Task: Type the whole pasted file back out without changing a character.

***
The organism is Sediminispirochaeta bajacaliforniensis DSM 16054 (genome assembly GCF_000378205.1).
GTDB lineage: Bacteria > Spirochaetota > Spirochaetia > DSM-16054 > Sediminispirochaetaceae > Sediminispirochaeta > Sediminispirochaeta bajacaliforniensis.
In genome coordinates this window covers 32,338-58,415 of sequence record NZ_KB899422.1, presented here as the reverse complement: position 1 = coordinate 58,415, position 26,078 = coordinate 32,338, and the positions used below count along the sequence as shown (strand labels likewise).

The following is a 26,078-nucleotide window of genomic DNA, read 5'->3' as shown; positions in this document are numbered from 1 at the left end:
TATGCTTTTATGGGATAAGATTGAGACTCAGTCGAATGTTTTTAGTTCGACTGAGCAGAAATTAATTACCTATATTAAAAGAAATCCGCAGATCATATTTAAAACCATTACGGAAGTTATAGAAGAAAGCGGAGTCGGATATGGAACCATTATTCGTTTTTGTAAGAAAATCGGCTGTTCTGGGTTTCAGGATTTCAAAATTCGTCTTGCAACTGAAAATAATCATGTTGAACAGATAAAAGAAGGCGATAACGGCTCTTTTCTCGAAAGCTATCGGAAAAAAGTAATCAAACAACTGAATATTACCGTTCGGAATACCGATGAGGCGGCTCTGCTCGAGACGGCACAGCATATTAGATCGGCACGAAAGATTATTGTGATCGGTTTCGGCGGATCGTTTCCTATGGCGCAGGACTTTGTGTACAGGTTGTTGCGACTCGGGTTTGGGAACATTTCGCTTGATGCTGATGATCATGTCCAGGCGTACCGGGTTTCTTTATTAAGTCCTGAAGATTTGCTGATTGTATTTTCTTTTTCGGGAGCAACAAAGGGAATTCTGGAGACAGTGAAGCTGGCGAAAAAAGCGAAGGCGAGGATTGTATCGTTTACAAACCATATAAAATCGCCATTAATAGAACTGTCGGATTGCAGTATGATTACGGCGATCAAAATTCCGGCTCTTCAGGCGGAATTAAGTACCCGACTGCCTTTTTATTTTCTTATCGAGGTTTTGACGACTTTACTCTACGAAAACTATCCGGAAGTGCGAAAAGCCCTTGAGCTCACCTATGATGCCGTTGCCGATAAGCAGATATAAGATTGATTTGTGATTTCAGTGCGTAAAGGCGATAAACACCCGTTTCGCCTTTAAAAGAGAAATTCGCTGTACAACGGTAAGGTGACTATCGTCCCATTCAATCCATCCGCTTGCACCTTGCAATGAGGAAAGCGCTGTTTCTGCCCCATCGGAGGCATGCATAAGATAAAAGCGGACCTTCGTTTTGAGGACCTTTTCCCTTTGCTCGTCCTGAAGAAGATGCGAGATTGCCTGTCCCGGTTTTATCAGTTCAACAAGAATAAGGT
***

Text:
The organism is Sediminispirochaeta bajacaliforniensis DSM 16054 (genome assembly GCF_000378205.1).
GTDB lineage: Bacteria > Spirochaetota > Spirochaetia > DSM-16054 > Sediminispirochaetaceae > Sediminispirochaeta > Sediminispirochaeta bajacaliforniensis.
In genome coordinates this window covers 32,338-58,415 of sequence record NZ_KB899422.1, presented here as the reverse complement: position 1 = coordinate 58,415, position 26,078 = coordinate 32,338, and the positions used below count along the sequence as shown (strand labels likewise).

The following is a 26,078-nucleotide window of genomic DNA, read 5'->3' as shown; positions in this document are numbered from 1 at the left end:
TATGCTTTTATGGGATAAGATTGAGACTCAGTCGAATGTTTTTAGTTCGACTGAGCAGAAATTAATTACCTATATTAAAAGAAATCCGCAGATCATATTTAAAACCATTACGGAAGTTATAGAAGAAAGCGGAGTCGGATATGGAACCATTATTCGTTTTTGTAAGAAAATCGGCTGTTCTGGGTTTCAGGATTTCAAAATTCGTCTTGCAACTGAAAATAATCATGTTGAACAGATAAAAGAAGGCGATAACGGCTCTTTTCTCGAAAGCTATCGGAAAAAAGTAATCAAACAACTGAATATTACCGTTCGGAATACCGATGAGGCGGCTCTGCTCGAGACGGCACAGCATATTAGATCGGCACGAAAGATTATTGTGATCGGTTTCGGCGGATCGTTTCCTATGGCGCAGGACTTTGTGTACAGGTTGTTGCGACTCGGGTTTGGGAACATTTCGCTTGATGCTGATGATCATGTCCAGGCGTACCGGGTTTCTTTATTAAGTCCTGAAGATTTGCTGATTGTATTTTCTTTTTCGGGAGCAACAAAGGGAATTCTGGAGACAGTGAAGCTGGCGAAAAAAGCGAAGGCGAGGATTGTATCGTTTACAAACCATATAAAATCGCCATTAATAGAACTGTCGGATTGCAGTATGATTACGGCGATCAAAATTCCGGCTCTTCAGGCGGAATTAAGTACCCGACTGCCTTTTTATTTTCTTATCGAGGTTTTGACGACTTTACTCTACGAAAACTATCCGGAAGTGCGAAAAGCCCTTGAGCTCACCTATGATGCCGTTGCCGATAAGCAGATATAAGATTGATTTGTGATTTCAGTGCGTAAAGGCGATAAACACCCGTTTCGCCTTTAAAAGAGAAATTCGCTGTACAACGGTAAGGTGACTATCGTCCCATTCAATCCATCCGCTTGCACCTTGCAATGAGGAAAGCGCTGTTTCTGCCCCATCGGAGGCATGCATAAGATAAAAGCGGACCTTCGTTTTGAGGACCTTTTCCCTTTGCTCGTCCTGAAGAAGATGCGAGATTGCCTGTCCCGGTTTTATCAGTTCAACAAGAATAAGGT